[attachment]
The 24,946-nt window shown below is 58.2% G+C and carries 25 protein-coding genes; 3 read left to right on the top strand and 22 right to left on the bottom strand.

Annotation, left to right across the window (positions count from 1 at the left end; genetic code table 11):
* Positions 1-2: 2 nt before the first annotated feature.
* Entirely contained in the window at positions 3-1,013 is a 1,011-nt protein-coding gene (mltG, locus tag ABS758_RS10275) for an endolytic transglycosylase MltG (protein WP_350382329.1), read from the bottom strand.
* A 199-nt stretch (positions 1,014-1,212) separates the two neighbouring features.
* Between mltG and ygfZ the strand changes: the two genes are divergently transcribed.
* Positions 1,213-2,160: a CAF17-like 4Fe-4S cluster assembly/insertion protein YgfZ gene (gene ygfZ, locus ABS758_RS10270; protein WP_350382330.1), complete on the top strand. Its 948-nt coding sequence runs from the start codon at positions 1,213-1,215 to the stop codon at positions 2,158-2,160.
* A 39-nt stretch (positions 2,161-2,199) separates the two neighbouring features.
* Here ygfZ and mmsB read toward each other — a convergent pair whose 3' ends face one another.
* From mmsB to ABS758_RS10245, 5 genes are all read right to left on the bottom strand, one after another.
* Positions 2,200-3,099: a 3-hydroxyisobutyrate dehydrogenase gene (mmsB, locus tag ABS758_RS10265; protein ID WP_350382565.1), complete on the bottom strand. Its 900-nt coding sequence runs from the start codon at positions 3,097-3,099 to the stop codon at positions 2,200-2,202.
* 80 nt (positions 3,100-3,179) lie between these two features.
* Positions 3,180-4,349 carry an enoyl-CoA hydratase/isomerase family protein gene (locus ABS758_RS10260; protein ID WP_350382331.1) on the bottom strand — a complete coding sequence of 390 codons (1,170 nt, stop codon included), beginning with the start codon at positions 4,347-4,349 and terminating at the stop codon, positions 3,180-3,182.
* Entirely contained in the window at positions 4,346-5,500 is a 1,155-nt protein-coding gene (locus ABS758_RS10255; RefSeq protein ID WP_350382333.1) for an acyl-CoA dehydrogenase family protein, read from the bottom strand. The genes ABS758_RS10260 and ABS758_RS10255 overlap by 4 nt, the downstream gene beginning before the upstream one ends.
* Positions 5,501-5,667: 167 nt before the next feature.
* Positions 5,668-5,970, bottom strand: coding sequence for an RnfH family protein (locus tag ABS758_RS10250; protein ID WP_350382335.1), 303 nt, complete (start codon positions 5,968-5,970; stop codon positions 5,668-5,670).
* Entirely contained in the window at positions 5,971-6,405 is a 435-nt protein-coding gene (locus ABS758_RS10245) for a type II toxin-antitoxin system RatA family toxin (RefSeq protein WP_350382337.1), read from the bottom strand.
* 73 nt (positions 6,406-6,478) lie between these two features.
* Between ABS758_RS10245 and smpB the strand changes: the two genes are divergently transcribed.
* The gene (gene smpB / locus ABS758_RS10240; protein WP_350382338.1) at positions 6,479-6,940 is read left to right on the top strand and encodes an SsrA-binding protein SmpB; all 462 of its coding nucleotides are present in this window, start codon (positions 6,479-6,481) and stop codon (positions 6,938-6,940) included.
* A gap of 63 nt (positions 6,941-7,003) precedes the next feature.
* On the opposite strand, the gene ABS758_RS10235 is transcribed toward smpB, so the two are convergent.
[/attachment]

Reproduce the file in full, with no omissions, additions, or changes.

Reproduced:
The 24,946-nt window shown below is 58.2% G+C and carries 25 protein-coding genes; 3 read left to right on the top strand and 22 right to left on the bottom strand.

Annotation, left to right across the window (positions count from 1 at the left end; genetic code table 11):
* Positions 1-2: 2 nt before the first annotated feature.
* Entirely contained in the window at positions 3-1,013 is a 1,011-nt protein-coding gene (mltG, locus tag ABS758_RS10275) for an endolytic transglycosylase MltG (protein WP_350382329.1), read from the bottom strand.
* A 199-nt stretch (positions 1,014-1,212) separates the two neighbouring features.
* Between mltG and ygfZ the strand changes: the two genes are divergently transcribed.
* Positions 1,213-2,160: a CAF17-like 4Fe-4S cluster assembly/insertion protein YgfZ gene (gene ygfZ, locus ABS758_RS10270; protein WP_350382330.1), complete on the top strand. Its 948-nt coding sequence runs from the start codon at positions 1,213-1,215 to the stop codon at positions 2,158-2,160.
* A 39-nt stretch (positions 2,161-2,199) separates the two neighbouring features.
* Here ygfZ and mmsB read toward each other — a convergent pair whose 3' ends face one another.
* From mmsB to ABS758_RS10245, 5 genes are all read right to left on the bottom strand, one after another.
* Positions 2,200-3,099: a 3-hydroxyisobutyrate dehydrogenase gene (mmsB, locus tag ABS758_RS10265; protein ID WP_350382565.1), complete on the bottom strand. Its 900-nt coding sequence runs from the start codon at positions 3,097-3,099 to the stop codon at positions 2,200-2,202.
* 80 nt (positions 3,100-3,179) lie between these two features.
* Positions 3,180-4,349 carry an enoyl-CoA hydratase/isomerase family protein gene (locus ABS758_RS10260; protein ID WP_350382331.1) on the bottom strand — a complete coding sequence of 390 codons (1,170 nt, stop codon included), beginning with the start codon at positions 4,347-4,349 and terminating at the stop codon, positions 3,180-3,182.
* Entirely contained in the window at positions 4,346-5,500 is a 1,155-nt protein-coding gene (locus ABS758_RS10255; RefSeq protein ID WP_350382333.1) for an acyl-CoA dehydrogenase family protein, read from the bottom strand. The genes ABS758_RS10260 and ABS758_RS10255 overlap by 4 nt, the downstream gene beginning before the upstream one ends.
* Positions 5,501-5,667: 167 nt before the next feature.
* Positions 5,668-5,970, bottom strand: coding sequence for an RnfH family protein (locus tag ABS758_RS10250; protein ID WP_350382335.1), 303 nt, complete (start codon positions 5,968-5,970; stop codon positions 5,668-5,670).
* Entirely contained in the window at positions 5,971-6,405 is a 435-nt protein-coding gene (locus ABS758_RS10245) for a type II toxin-antitoxin system RatA family toxin (RefSeq protein WP_350382337.1), read from the bottom strand.
* 73 nt (positions 6,406-6,478) lie between these two features.
* Between ABS758_RS10245 and smpB the strand changes: the two genes are divergently transcribed.
* The gene (gene smpB / locus ABS758_RS10240; protein WP_350382338.1) at positions 6,479-6,940 is read left to right on the top strand and encodes an SsrA-binding protein SmpB; all 462 of its coding nucleotides are present in this window, start codon (positions 6,479-6,481) and stop codon (positions 6,938-6,940) included.
* A gap of 63 nt (positions 6,941-7,003) precedes the next feature.
* On the opposite strand, the gene ABS758_RS10235 is transcribed toward smpB, so the two are convergent.